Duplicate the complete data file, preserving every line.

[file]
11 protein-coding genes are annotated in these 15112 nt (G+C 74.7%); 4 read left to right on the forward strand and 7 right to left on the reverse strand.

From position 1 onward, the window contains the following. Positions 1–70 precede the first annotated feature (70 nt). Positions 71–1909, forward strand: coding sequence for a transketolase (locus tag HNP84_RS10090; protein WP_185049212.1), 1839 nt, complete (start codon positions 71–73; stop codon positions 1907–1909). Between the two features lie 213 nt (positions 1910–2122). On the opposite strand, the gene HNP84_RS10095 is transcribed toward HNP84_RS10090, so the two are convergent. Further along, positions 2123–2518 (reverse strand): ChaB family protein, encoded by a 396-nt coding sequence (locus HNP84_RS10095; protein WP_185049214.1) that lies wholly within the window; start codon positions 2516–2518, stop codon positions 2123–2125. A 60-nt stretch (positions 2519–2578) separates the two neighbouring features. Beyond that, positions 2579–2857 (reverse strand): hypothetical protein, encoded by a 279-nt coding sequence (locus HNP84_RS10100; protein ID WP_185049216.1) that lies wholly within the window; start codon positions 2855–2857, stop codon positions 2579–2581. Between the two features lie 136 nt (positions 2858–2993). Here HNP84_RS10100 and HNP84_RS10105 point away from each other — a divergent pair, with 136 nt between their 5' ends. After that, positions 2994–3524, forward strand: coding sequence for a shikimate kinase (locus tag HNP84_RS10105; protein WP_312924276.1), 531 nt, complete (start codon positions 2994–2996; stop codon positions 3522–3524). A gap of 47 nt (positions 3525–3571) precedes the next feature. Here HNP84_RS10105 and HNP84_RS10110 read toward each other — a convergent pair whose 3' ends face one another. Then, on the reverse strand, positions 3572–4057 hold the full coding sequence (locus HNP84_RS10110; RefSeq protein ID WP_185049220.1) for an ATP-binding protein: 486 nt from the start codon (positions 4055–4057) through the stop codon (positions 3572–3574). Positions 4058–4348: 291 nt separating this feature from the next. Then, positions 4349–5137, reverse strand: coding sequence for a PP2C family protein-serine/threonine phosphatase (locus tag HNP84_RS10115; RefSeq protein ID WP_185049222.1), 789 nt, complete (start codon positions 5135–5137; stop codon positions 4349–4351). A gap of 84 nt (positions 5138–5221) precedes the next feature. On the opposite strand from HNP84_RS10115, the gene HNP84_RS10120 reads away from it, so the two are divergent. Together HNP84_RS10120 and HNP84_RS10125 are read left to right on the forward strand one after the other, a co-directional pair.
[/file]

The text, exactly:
11 protein-coding genes are annotated in these 15112 nt (G+C 74.7%); 4 read left to right on the forward strand and 7 right to left on the reverse strand.

From position 1 onward, the window contains the following. Positions 1–70 precede the first annotated feature (70 nt). Positions 71–1909, forward strand: coding sequence for a transketolase (locus tag HNP84_RS10090; protein WP_185049212.1), 1839 nt, complete (start codon positions 71–73; stop codon positions 1907–1909). Between the two features lie 213 nt (positions 1910–2122). On the opposite strand, the gene HNP84_RS10095 is transcribed toward HNP84_RS10090, so the two are convergent. Further along, positions 2123–2518 (reverse strand): ChaB family protein, encoded by a 396-nt coding sequence (locus HNP84_RS10095; protein WP_185049214.1) that lies wholly within the window; start codon positions 2516–2518, stop codon positions 2123–2125. A 60-nt stretch (positions 2519–2578) separates the two neighbouring features. Beyond that, positions 2579–2857 (reverse strand): hypothetical protein, encoded by a 279-nt coding sequence (locus HNP84_RS10100; protein ID WP_185049216.1) that lies wholly within the window; start codon positions 2855–2857, stop codon positions 2579–2581. Between the two features lie 136 nt (positions 2858–2993). Here HNP84_RS10100 and HNP84_RS10105 point away from each other — a divergent pair, with 136 nt between their 5' ends. After that, positions 2994–3524, forward strand: coding sequence for a shikimate kinase (locus tag HNP84_RS10105; protein WP_312924276.1), 531 nt, complete (start codon positions 2994–2996; stop codon positions 3522–3524). A gap of 47 nt (positions 3525–3571) precedes the next feature. Here HNP84_RS10105 and HNP84_RS10110 read toward each other — a convergent pair whose 3' ends face one another. Then, on the reverse strand, positions 3572–4057 hold the full coding sequence (locus HNP84_RS10110; RefSeq protein ID WP_185049220.1) for an ATP-binding protein: 486 nt from the start codon (positions 4055–4057) through the stop codon (positions 3572–3574). Positions 4058–4348: 291 nt separating this feature from the next. Then, positions 4349–5137, reverse strand: coding sequence for a PP2C family protein-serine/threonine phosphatase (locus tag HNP84_RS10115; RefSeq protein ID WP_185049222.1), 789 nt, complete (start codon positions 5135–5137; stop codon positions 4349–4351). A gap of 84 nt (positions 5138–5221) precedes the next feature. On the opposite strand from HNP84_RS10115, the gene HNP84_RS10120 reads away from it, so the two are divergent. Together HNP84_RS10120 and HNP84_RS10125 are read left to right on the forward strand one after the other, a co-directional pair.